New Build Marketplace Homebourse Lacks Foundation: Tech Review

Join the movement at Inman Connect Las Vegas, July 30 – Aug. 1! Seize the moment to take charge of the next era in real estate. Through immersive experiences, innovative formats and an unparalleled lineup of speakers, this gathering becomes more than a conference — it becomes a collaborative force shaping the future of our industry. Secure your tickets now!

Homebourse is an online marketplace for new construction properties.

Platforms: Browser, mobile-responsive
Ideal for: Homebuyers, developers, agents

Top selling points:

• Modern UI
• Online offer submission
• New construction focus
• Low learning curve

Top concern(s):

There are a few, but what stands out is the lack of actual automation to speed up or improve the offer process.

What you should know

Homebourse is a sales tool for new construction, designed primarily for remote buyers comfortable with making offers without physically seeing a property. There’s an administrative backend for agents or marketing teams to upload media, which can include links to Matterport digital twins, photos, floor plans and other visuals.

Each listing can have its own subdomain under Homebourse for evergreen promotion. The online offer tool can be configured for a number of contingencies and allows for offers to be accepted or countered, as well as outright rejected.

Homebourse can be used for all forms of property, but the company and the demo were based on high-end, luxury high-rises, most in pre-sale phases.

The overall user interface is quite nice. The search is modern and consumer-first, boasting all the table stakes of most competing search experiences.

Uploading developer-supplied visuals to build out a marketing page shouldn’t vex anyone remotely familiar with such a process. Supporting documents can accompany media, and there’s a nice step-by-step tracker of each step needed to get a property published.

Agents track their properties in the My Projects UI, sort them by status and can use what is basically their MLS’s home feature checklist to fill out the listing’s description. This interface is also where a user would input conditions for sale and add custom contingencies, as well as enter any unique characteristics of the home.

What holds Homebourse back at this stage is what I can only assume is a lack of competitive market intelligence. When asked directly about how it defines its core differentiators, the company referred to its online offer functionality and its focus on new construction.

In truth, I knew that would be the answer, but I needed to hear it said. And in that answer lies the problem — there are no differentiators. Those solutions already exist and in more advanced iterations.

That said, what Homebourse does is provide developers another method to expose a project. It can help, sure, but it should by no means be the pillar on which a new construction project rests its success.

Homebourse has no tangible tech facilitating the meat of the offer workflow. Submitted terms are not formal, merely borderline letters of intent, tantamount to saying, “My buyer wants to submit an offer.” They’re just numbers typed into a form and sent to the listing agent. It dies there, at least technologically.


Countless products on the market have significantly more advanced offer submission solutions that push the buyer directly into an integrated offer form, or at least have tools for authentication as to the buyer’s ability to even purchase the property.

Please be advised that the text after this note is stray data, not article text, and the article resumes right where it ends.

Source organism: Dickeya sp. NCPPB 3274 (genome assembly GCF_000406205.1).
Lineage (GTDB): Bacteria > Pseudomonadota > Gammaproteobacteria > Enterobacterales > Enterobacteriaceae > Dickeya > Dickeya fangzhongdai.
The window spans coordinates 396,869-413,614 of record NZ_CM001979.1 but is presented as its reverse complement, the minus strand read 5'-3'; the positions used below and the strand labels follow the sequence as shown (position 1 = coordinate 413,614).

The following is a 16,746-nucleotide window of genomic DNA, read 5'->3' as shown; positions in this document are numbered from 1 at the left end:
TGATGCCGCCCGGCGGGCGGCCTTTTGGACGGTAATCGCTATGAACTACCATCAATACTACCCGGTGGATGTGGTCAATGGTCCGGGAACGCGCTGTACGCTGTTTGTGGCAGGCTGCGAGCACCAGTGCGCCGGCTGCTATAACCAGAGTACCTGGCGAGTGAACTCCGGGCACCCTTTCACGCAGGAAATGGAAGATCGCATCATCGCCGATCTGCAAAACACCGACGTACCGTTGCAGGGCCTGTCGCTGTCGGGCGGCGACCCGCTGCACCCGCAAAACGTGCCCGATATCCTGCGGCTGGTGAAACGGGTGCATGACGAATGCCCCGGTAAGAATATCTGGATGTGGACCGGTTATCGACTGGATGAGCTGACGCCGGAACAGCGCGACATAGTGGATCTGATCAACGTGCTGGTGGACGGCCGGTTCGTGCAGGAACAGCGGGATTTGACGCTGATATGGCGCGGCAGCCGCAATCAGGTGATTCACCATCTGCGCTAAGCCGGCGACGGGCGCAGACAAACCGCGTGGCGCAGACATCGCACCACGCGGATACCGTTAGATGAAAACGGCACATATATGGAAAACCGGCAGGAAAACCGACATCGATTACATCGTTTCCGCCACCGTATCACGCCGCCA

Homebourse has no mechanism for formally validating the buyer’s financial wherewithal — or identity — and worse, any “accepted” offer gets a “sold” label on its public-facing listing despite it not being close to a done deal in any way. The software applies a sold tag to a listing that doesn’t yet have a signed contract.

The bottom line is that the online offer feature is ultimately a lead-generation tool. There’s nothing remotely binding for either party; it just gets the conversation going.

Homebourse said it steps in to assist each party in officially submitting and reviewing offers. In other words, once basic terms are agreed upon, the offer process becomes normal and manual. I saw no incentive to serve sellers by promoting online traffic for specific properties, overall offer activity in specific buildings, or other innovative, non-traditional ways of capturing interest. It’s very passive.

In terms of it being a marketplace for new construction, it doesn’t offer developers anything they can’t do on their own if so motivated. It’s ultimately a website, not software.

There’s no measurement of page views or traffic indicators, website content management functions, marketing value-adds or AI tools to enhance listing descriptions or speed listing data input. I saw no way for developers to promote in-house financing incentives or agent branding resources.

Final Offer, Welcome Homes, Ownly, Dash, and Livable (by Zonda) are just a few of the existing marketing and selling solutions for new construction, and I’m not sure the team at Homebourse is aware of any of them. Lest we forget, Zillow and Redfin are also in on the new construction game, a development to which all of the above should pay heed.

Homebourse simply needs more time to bake. The fundamentals are there. It’s very possible they reached out to me a few months before they should have, and during our call, I offered a chance for them to reschedule. I trust the next time I see this product, it’ll be more worth the time.

Have a technology product you would like to discuss? Email Craig Rowe

Craig C. Rowe started in commercial real estate at the dawn of the dot-com boom, helping an array of commercial real estate companies fortify their online presence and analyze internal software decisions. He now helps agents with technology decisions and marketing through reviewing software and tech for Inman.

Source link